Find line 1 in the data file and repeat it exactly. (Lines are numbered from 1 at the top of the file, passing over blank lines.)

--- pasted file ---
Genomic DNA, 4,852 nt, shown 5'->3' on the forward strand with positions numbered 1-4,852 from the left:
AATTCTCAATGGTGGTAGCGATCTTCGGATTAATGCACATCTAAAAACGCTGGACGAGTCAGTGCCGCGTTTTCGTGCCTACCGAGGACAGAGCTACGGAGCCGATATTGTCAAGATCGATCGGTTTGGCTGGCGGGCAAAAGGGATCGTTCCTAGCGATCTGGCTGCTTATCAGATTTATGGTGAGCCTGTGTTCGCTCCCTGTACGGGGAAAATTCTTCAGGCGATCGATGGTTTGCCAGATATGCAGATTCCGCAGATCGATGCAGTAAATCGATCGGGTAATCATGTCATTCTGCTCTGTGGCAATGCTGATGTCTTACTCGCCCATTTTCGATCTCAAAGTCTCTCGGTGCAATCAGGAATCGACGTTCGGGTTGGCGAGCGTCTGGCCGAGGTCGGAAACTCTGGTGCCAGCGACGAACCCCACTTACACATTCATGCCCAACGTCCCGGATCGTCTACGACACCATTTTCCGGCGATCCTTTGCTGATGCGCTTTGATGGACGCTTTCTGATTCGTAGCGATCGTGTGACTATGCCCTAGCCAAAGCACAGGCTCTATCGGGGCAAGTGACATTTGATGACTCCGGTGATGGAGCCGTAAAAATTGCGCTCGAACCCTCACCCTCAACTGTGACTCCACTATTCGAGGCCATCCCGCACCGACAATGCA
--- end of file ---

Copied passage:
Genomic DNA, 4,852 nt, shown 5'->3' on the forward strand with positions numbered 1-4,852 from the left: